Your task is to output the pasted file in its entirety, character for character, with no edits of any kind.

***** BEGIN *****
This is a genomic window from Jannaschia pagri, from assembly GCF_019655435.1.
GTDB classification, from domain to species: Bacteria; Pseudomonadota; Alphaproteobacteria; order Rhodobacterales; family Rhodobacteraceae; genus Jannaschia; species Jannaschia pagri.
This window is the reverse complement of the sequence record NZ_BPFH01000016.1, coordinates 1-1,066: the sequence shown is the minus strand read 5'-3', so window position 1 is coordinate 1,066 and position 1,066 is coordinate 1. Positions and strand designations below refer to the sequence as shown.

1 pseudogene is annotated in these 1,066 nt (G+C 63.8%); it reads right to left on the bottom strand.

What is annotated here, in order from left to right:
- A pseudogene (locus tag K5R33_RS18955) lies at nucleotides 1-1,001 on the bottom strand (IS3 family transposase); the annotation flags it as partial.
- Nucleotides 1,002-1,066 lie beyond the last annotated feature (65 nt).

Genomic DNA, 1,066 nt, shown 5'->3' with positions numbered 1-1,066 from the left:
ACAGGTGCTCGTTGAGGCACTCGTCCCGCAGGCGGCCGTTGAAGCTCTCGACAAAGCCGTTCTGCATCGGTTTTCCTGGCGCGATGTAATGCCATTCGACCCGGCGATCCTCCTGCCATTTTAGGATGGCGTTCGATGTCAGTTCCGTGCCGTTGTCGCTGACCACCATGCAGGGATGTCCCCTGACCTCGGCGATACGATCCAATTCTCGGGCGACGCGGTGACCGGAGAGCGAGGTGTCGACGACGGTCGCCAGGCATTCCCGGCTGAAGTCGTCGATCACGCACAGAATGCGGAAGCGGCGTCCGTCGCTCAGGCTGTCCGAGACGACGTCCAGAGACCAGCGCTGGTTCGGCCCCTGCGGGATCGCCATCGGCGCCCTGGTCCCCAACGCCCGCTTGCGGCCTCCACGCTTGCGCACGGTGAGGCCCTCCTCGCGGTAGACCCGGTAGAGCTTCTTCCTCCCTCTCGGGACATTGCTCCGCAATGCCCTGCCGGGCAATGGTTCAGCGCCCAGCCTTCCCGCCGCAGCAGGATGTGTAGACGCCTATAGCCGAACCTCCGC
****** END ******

This is a genomic window from Jannaschia pagri, from assembly GCF_019655435.1.
GTDB classification, from domain to species: Bacteria; Pseudomonadota; Alphaproteobacteria; order Rhodobacterales; family Rhodobacteraceae; genus Jannaschia; species Jannaschia pagri.
This window is the reverse complement of the sequence record NZ_BPFH01000016.1, coordinates 1-1,066: the sequence shown is the minus strand read 5'-3', so window position 1 is coordinate 1,066 and position 1,066 is coordinate 1. Positions and strand designations below refer to the sequence as shown.

1 pseudogene is annotated in these 1,066 nt (G+C 63.8%); it reads right to left on the bottom strand.

What is annotated here, in order from left to right:
- A pseudogene (locus tag K5R33_RS18955) lies at nucleotides 1-1,001 on the bottom strand (IS3 family transposase); the annotation flags it as partial.
- Nucleotides 1,002-1,066 lie beyond the last annotated feature (65 nt).

Genomic DNA, 1,066 nt, shown 5'->3' with positions numbered 1-1,066 from the left:
ACAGGTGCTCGTTGAGGCACTCGTCCCGCAGGCGGCCGTTGAAGCTCTCGACAAAGCCGTTCTGCATCGGTTTTCCTGGCGCGATGTAATGCCATTCGACCCGGCGATCCTCCTGCCATTTTAGGATGGCGTTCGATGTCAGTTCCGTGCCGTTGTCGCTGACCACCATGCAGGGATGTCCCCTGACCTCGGCGATACGATCCAATTCTCGGGCGACGCGGTGACCGGAGAGCGAGGTGTCGACGACGGTCGCCAGGCATTCCCGGCTGAAGTCGTCGATCACGCACAGAATGCGGAAGCGGCGTCCGTCGCTCAGGCTGTCCGAGACGACGTCCAGAGACCAGCGCTGGTTCGGCCCCTGCGGGATCGCCATCGGCGCCCTGGTCCCCAACGCCCGCTTGCGGCCTCCACGCTTGCGCACGGTGAGGCCCTCCTCGCGGTAGACCCGGTAGAGCTTCTTCCTCCCTCTCGGGACATTGCTCCGCAATGCCCTGCCGGGCAATGGTTCAGCGCCCAGCCTTCCCGCCGCAGCAGGATGTGTAGACGCCTATAGCCGAACCTCCGC